Riftia Pachyptila, Not Your Average Earthworm
By Jeanethe Falvey
Two weeks ago, NOAA made my day. Their photo submission from their 2011 Okeanos Expedition to the Galapagos Islands took the prize for the deepest photo submitted to State of the Environment in one fell swoop.
In 1977, as Documerica was heading into the National Archives not to be found again for decades, something else was discovered in a deep sea abyss that changed our thinking about life on Earth altogether.
A group of geologists embarked on a journey to the Galapagos to see what more there was to the deep sea floor in an area where two of our planet’s tectonic plates meet. Back then, it was understood that sea floor volcanoes existed, but they wanted a closer look to see if they could find active hydrothermal vents (think deep sea hot springs).
Geologists by trade do not study life forms. That is reserved for biologists and people-watchers and there were no biologists onboard. There was no intention to study life down there. Life, it was presumed, could not exist in such an environment.
A mile and a half down, it’s rather dark. The pressure is also immense. Just see what a fraction of that depth does to a Styrofoam cup. Two years later in ‘79, another expedition recorded vents gushing out minerals at a balmy 660°F. It was enough to char poor Alvin’s temperature probe.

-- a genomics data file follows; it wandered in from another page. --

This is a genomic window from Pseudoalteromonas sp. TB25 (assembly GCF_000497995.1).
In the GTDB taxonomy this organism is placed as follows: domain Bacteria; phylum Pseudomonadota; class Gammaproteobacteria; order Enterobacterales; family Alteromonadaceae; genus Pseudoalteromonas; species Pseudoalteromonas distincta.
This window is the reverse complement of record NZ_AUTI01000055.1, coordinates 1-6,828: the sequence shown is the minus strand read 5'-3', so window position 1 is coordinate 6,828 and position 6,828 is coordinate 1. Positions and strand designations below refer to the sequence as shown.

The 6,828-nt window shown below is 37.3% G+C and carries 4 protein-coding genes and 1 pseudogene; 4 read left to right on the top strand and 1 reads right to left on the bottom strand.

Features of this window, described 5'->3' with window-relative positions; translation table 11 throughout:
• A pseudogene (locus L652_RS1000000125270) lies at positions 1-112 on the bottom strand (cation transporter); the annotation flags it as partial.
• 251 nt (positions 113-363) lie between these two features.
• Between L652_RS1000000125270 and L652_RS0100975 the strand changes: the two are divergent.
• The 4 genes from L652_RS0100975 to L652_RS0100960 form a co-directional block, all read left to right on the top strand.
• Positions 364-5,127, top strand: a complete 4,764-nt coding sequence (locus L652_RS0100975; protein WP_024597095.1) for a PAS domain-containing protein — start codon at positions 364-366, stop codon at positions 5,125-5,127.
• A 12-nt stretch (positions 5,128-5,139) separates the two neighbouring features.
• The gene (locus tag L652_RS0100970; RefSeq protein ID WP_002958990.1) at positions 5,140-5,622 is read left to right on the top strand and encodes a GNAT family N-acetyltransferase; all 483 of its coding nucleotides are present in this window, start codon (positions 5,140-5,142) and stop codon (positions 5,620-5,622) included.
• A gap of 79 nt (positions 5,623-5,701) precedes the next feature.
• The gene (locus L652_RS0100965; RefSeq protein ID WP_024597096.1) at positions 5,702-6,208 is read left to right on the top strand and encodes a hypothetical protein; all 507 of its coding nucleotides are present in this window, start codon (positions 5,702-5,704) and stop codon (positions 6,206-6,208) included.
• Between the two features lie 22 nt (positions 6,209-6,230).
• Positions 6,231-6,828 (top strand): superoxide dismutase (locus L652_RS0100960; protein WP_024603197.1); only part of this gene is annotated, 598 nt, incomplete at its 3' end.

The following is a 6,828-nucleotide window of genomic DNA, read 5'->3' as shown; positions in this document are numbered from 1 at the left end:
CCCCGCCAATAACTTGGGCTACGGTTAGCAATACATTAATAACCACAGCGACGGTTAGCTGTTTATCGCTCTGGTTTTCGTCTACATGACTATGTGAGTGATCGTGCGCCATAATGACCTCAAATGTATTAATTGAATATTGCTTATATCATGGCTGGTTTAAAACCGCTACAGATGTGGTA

That inhospitable, downright frightening place is prime real estate for riftia pachyptila, also known as tubeworms that can grow as large as eight ft tall! They must love it down there.
In 2011, humans are still studying these curious creatures. NOAA’s most recent expedition may have found the largest colony of these giant worms ever observed, with other species living among them too. The image was courtesy of the NOAA Okeanos Explorer Program, Galapagos Rift Expedition, taken on September 1, 2011. It was not the same tubeworm colony originally found; that group appears to have been buried in underwater volcanic activity. Just another reminder that our environment is a dynamic and ever changing place.
I hope you take moment to wonder about these overlooked survivors of the deep and share photos of the environment you’re discovering near you.
About the author: Jeanethe Falvey writes from EPA’s Office of External Affairs and Environmental Education as the project-lead for State of the Environment, a photo documentary geared towards inspiring a greater connection to our environment.
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